Just inside the Showboat Lounge the other night a man was asked if he had a reservation. "What do you mean - a reservation?" the man exclaimed. "Who need a reservation for Bill Evans on opening night - the only people that'll be here will be other pianists."
Unfortunately, that was just about true on Tuesday night. Nevertheless, the handful of patrons heard some of the most lyrical and harmonically rich piano being played today.
Evans, a poet of the instrument, has a special way with altering the phrases of a familiar piece, shaping it anew by slowing down certain passages and accelerating others. Under his hand, melodies seem clearer, more supple, as he plays notes in cliff-hanging suspension.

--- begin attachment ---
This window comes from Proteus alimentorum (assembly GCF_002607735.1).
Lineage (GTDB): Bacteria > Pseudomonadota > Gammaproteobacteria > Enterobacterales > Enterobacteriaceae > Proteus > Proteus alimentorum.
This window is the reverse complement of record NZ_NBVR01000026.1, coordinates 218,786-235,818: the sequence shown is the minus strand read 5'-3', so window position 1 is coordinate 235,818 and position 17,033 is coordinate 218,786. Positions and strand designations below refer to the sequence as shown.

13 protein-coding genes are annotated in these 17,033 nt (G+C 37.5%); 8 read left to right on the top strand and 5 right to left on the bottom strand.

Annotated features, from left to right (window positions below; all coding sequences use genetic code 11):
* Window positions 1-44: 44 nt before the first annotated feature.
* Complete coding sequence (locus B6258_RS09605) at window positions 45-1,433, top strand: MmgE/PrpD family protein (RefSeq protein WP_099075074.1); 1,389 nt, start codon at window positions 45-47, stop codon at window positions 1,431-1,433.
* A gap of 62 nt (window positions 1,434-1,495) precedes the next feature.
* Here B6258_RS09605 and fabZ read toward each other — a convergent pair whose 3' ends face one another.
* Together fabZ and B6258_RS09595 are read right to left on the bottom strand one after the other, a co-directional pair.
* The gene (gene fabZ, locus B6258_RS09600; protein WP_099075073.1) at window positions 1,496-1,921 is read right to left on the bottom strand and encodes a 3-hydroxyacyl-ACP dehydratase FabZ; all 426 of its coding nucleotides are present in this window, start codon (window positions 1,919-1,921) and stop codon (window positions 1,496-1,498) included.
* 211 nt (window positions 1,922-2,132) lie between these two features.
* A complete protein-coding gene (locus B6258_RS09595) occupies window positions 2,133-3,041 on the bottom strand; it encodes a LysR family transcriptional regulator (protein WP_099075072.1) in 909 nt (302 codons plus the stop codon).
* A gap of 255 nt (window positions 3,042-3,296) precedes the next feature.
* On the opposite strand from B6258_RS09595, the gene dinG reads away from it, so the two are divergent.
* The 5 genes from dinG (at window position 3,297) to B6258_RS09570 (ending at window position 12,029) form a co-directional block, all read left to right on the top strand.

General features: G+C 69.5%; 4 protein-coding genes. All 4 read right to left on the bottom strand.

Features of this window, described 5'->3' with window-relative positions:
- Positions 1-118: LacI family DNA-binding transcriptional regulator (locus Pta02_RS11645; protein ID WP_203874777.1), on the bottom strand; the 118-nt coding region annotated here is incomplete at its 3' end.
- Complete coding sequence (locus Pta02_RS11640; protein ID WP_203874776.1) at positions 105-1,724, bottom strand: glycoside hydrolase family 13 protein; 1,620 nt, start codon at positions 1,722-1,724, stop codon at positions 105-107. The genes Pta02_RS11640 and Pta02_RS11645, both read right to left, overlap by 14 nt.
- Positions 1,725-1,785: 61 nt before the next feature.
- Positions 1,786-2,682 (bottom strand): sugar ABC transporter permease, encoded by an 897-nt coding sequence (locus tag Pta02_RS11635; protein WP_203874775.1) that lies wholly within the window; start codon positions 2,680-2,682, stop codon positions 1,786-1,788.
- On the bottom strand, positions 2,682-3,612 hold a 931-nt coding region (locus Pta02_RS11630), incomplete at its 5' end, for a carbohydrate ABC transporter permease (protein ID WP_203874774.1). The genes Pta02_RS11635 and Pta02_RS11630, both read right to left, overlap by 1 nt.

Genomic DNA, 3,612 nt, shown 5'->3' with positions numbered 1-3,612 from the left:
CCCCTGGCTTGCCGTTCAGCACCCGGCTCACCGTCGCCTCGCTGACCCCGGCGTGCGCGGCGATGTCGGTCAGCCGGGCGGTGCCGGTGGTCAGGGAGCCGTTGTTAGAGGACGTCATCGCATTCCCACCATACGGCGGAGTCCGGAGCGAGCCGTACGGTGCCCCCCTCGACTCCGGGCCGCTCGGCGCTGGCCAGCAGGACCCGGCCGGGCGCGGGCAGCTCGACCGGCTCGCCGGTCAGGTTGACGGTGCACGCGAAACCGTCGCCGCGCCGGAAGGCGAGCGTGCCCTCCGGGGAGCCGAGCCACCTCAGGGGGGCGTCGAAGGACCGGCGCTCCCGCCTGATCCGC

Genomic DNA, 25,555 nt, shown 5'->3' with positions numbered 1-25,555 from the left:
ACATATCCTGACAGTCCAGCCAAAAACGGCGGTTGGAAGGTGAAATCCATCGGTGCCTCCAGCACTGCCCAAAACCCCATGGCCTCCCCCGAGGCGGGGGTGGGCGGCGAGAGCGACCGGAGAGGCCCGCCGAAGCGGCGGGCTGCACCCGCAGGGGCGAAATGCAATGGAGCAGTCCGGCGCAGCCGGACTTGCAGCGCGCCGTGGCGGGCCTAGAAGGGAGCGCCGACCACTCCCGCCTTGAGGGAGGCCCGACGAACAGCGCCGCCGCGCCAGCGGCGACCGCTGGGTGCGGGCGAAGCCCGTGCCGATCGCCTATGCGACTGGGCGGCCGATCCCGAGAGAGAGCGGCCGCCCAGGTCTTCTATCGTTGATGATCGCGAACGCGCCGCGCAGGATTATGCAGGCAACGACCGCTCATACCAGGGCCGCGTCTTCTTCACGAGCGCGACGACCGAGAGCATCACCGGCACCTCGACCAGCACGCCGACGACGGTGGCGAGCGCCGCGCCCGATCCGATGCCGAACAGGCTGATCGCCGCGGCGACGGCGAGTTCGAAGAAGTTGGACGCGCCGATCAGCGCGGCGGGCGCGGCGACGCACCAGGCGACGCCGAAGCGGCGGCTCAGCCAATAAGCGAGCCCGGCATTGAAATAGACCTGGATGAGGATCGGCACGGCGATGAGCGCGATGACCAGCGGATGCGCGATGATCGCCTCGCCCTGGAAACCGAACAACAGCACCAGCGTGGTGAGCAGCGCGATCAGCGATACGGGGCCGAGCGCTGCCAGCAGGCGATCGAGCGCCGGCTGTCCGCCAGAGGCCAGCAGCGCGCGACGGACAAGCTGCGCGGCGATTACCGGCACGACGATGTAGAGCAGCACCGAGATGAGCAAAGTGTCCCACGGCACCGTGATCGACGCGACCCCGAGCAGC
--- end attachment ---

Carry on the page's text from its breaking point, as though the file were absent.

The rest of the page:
That's the way he performed Johnny Mandel's "Emily." Intrinsically pretty, the melody glowed even more under the Evans treatment, as did the breathtakingly lovely Francis Hime ballad "All Mine."
Evans' accompanists these days are bassist Eddie Gomez and drummer Eliot Zigmund. Gomez' work was particularly notable for the range he covered on his instrument and his melodic and rythmic interplay with Evans.
The pianist, who's held out against changing his music to fit the contemporary rock mold, nonetheless, is leaving Fantasy Records for Warner Bros. "They offered me a good deal," he said, "and I didn't want to turn it down."
Before leaving Fantasy, he has two recording dates to fill - one a trio date and the other scheduled next week, with Lee Konitz and Warne Marsh, the saxophonists who became prominent in the 1940s as students and colleagues of pianist Lennie Tristano.
Evans will appear through Sunday.